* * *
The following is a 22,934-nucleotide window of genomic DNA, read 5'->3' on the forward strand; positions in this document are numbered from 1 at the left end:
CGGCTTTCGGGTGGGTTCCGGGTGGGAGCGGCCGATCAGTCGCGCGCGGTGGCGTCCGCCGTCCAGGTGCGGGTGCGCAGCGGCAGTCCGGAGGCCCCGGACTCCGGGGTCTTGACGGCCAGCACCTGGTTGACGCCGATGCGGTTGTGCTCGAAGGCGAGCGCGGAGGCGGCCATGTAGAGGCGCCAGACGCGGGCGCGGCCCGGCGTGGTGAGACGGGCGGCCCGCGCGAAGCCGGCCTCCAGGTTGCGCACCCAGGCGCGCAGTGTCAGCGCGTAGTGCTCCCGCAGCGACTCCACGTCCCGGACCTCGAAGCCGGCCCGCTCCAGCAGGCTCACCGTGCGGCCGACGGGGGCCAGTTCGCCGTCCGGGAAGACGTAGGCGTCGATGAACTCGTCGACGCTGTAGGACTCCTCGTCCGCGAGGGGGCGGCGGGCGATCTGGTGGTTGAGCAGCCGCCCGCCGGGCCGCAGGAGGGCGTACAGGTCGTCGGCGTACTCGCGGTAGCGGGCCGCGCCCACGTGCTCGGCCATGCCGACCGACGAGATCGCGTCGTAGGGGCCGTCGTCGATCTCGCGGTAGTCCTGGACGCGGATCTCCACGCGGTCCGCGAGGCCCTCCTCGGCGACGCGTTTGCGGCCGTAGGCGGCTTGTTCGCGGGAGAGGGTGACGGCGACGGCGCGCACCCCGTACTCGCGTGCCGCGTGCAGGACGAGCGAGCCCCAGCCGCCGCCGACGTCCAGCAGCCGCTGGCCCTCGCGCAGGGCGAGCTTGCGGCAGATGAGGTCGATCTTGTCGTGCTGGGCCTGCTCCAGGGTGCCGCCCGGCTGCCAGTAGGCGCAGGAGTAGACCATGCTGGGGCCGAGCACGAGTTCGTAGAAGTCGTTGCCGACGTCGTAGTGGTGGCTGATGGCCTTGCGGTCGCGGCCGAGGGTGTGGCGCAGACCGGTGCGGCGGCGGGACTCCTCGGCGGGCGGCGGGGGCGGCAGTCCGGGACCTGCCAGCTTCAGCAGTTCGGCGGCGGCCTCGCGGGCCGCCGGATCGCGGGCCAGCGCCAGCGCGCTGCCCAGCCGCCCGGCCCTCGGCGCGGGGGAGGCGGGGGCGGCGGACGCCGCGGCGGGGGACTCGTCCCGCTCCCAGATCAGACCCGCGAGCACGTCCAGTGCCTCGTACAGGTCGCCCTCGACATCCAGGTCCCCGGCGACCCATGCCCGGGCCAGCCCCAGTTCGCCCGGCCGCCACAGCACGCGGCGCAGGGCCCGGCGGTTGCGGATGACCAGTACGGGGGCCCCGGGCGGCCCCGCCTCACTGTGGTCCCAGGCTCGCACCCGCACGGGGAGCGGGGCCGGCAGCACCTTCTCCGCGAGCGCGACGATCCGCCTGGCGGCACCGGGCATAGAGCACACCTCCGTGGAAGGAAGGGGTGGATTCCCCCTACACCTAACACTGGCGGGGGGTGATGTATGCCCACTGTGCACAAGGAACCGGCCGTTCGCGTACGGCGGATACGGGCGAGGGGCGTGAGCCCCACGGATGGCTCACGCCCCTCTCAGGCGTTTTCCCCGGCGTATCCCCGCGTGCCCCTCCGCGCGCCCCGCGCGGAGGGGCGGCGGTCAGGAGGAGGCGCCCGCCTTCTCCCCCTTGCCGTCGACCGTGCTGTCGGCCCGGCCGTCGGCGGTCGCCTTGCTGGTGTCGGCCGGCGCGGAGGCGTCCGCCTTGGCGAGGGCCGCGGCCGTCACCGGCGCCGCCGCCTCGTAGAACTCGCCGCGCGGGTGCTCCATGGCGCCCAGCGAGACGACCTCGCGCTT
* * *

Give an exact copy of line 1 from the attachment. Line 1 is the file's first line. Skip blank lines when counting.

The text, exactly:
The following is a 22,934-nucleotide window of genomic DNA, read 5'->3' on the forward strand; positions in this document are numbered from 1 at the left end: